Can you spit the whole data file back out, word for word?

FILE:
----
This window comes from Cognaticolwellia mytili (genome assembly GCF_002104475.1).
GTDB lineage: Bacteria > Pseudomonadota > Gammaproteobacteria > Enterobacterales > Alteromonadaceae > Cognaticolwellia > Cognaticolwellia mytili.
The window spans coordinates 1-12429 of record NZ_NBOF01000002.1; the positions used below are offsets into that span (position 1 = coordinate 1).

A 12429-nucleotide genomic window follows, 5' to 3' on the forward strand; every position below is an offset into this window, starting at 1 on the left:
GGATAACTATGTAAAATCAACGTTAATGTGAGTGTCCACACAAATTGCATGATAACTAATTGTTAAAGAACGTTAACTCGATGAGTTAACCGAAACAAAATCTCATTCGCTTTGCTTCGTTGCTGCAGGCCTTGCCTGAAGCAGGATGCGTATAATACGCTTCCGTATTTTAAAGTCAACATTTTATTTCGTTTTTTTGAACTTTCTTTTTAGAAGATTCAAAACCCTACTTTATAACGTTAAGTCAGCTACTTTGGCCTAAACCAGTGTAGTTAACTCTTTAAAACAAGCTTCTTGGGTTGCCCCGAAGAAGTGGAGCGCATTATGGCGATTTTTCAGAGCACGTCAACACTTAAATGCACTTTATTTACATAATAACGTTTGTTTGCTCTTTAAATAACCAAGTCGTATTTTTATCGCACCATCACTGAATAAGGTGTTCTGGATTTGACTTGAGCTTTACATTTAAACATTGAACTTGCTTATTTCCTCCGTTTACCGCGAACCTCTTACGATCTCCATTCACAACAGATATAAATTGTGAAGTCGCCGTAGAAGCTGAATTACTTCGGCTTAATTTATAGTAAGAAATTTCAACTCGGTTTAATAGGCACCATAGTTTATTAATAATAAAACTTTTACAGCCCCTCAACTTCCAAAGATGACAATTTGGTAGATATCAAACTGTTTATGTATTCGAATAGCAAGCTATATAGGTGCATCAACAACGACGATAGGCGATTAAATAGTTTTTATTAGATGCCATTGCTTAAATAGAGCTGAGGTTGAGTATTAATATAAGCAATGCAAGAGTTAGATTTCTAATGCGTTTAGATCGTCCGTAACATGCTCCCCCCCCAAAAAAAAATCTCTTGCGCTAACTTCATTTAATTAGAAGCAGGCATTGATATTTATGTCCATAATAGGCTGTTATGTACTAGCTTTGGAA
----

This window comes from Cognaticolwellia mytili (genome assembly GCF_002104475.1).
GTDB lineage: Bacteria > Pseudomonadota > Gammaproteobacteria > Enterobacterales > Alteromonadaceae > Cognaticolwellia > Cognaticolwellia mytili.
The window spans coordinates 1-12429 of record NZ_NBOF01000002.1; the positions used below are offsets into that span (position 1 = coordinate 1).

A 12429-nucleotide genomic window follows, 5' to 3' on the forward strand; every position below is an offset into this window, starting at 1 on the left:
GGATAACTATGTAAAATCAACGTTAATGTGAGTGTCCACACAAATTGCATGATAACTAATTGTTAAAGAACGTTAACTCGATGAGTTAACCGAAACAAAATCTCATTCGCTTTGCTTCGTTGCTGCAGGCCTTGCCTGAAGCAGGATGCGTATAATACGCTTCCGTATTTTAAAGTCAACATTTTATTTCGTTTTTTTGAACTTTCTTTTTAGAAGATTCAAAACCCTACTTTATAACGTTAAGTCAGCTACTTTGGCCTAAACCAGTGTAGTTAACTCTTTAAAACAAGCTTCTTGGGTTGCCCCGAAGAAGTGGAGCGCATTATGGCGATTTTTCAGAGCACGTCAACACTTAAATGCACTTTATTTACATAATAACGTTTGTTTGCTCTTTAAATAACCAAGTCGTATTTTTATCGCACCATCACTGAATAAGGTGTTCTGGATTTGACTTGAGCTTTACATTTAAACATTGAACTTGCTTATTTCCTCCGTTTACCGCGAACCTCTTACGATCTCCATTCACAACAGATATAAATTGTGAAGTCGCCGTAGAAGCTGAATTACTTCGGCTTAATTTATAGTAAGAAATTTCAACTCGGTTTAATAGGCACCATAGTTTATTAATAATAAAACTTTTACAGCCCCTCAACTTCCAAAGATGACAATTTGGTAGATATCAAACTGTTTATGTATTCGAATAGCAAGCTATATAGGTGCATCAACAACGACGATAGGCGATTAAATAGTTTTTATTAGATGCCATTGCTTAAATAGAGCTGAGGTTGAGTATTAATATAAGCAATGCAAGAGTTAGATTTCTAATGCGTTTAGATCGTCCGTAACATGCTCCCCCCCCAAAAAAAAATCTCTTGCGCTAACTTCATTTAATTAGAAGCAGGCATTGATATTTATGTCCATAATAGGCTGTTATGTACTAGCTTTGGAA